• Dave says:

      Did you try a steam treatment with the bread? I put a pan (metal) with hot water in the bottom of the oven and then mist the walls of the oven when I first put the bread in. That usually makes for a crisp crust. And a pizza stone makes for a crispy bottom.

  2. How exciting! We’ve considered a grain mill before, but that’s been more for whole grain brewing…by why not for bread baking?! Quality flour makes all the difference. I’m pretty picky about the flour I use for bread, but it’s not always easy to source at a good price. Improved nutrition aside, do you think grinding your own flour, factoring in the price of mill, will be more economical over time than buying flour?

    The buckwheat loaf is gorgeous, and sounds scrumptious! I never, ever, would have considered adding forbidden rice to bread dough either. Interesting! I have some Butanese red rice too that would probably look intriguing as well 😉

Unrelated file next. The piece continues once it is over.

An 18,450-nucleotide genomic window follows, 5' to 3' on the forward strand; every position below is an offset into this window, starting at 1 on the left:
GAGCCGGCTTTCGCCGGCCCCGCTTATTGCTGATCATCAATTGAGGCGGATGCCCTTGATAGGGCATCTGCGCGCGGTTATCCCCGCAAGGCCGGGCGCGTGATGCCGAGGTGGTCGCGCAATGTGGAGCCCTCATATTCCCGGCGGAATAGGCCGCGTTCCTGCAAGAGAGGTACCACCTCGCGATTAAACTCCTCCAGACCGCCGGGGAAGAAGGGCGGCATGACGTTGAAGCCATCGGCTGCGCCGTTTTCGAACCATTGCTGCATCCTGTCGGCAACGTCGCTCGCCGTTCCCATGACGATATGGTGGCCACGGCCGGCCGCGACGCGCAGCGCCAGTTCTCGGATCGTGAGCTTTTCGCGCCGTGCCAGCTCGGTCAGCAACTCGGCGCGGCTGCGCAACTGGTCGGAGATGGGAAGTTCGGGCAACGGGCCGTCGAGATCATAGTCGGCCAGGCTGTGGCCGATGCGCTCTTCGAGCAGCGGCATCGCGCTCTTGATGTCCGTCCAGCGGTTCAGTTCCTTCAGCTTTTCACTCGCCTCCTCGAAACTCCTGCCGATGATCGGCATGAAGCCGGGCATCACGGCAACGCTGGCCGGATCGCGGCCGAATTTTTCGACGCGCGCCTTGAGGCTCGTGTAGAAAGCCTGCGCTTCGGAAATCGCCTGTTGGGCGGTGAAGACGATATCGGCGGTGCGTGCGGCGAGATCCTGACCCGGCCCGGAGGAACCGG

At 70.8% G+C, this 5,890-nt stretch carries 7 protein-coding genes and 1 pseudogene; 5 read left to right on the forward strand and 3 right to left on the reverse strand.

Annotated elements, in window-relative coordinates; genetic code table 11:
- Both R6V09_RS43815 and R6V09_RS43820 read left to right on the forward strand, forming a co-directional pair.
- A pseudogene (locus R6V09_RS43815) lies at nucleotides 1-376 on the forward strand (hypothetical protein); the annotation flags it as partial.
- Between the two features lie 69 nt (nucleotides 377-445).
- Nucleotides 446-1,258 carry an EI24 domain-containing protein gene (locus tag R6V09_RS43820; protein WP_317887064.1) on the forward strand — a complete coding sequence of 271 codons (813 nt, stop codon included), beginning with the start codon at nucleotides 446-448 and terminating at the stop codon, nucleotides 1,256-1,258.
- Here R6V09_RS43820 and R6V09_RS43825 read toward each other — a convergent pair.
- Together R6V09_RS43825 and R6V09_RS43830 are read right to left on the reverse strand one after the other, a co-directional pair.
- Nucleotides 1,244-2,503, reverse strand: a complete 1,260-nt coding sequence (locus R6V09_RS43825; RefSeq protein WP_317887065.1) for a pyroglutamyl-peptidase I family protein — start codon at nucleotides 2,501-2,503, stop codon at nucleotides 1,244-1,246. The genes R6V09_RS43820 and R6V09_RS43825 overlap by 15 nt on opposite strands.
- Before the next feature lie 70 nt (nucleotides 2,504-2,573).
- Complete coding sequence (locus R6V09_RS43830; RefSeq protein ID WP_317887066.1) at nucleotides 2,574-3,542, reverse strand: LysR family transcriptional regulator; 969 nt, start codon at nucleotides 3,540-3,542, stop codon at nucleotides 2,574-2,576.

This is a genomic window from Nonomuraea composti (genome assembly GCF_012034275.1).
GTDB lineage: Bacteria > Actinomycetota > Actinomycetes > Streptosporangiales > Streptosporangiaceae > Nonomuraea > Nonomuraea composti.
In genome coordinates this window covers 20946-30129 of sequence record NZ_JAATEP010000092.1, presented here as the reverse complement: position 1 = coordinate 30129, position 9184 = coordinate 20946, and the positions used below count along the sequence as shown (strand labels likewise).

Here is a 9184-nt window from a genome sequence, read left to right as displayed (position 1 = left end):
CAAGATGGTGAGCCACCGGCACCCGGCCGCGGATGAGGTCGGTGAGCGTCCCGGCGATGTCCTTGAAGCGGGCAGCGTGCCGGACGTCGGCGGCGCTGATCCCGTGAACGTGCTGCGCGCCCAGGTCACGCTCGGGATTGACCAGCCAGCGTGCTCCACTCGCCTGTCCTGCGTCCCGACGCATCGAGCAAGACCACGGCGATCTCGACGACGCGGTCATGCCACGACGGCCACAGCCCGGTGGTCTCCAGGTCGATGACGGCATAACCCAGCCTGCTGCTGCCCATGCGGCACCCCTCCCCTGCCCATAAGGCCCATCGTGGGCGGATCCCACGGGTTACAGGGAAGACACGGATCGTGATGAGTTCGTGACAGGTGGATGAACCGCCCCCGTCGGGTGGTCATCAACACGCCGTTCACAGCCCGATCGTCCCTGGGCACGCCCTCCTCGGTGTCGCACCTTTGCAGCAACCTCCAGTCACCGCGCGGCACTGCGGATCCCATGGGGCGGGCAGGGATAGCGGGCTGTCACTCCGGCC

• Dave says:

      We can get KA flours here for about 70 cents per pound in the market. And the various red wheats I have been buying are running between 90 cents and $1 per pound bulk(in small quantities), but they are organic and the KA flour isn’t, so it’s not a truly fair comparison. The Prairie Gold wheat cost about 60 cents per pound, so that makes that flour a bit cheaper. We are going to check into getting grains from some local Amish farmers who sell by the bag. It would likely take the rest of my life to save enough to pay for the cost of the mill though. We did shop around and get it online for less than $200.

      I’ll bet the red Butanese rice would be lovely in bread!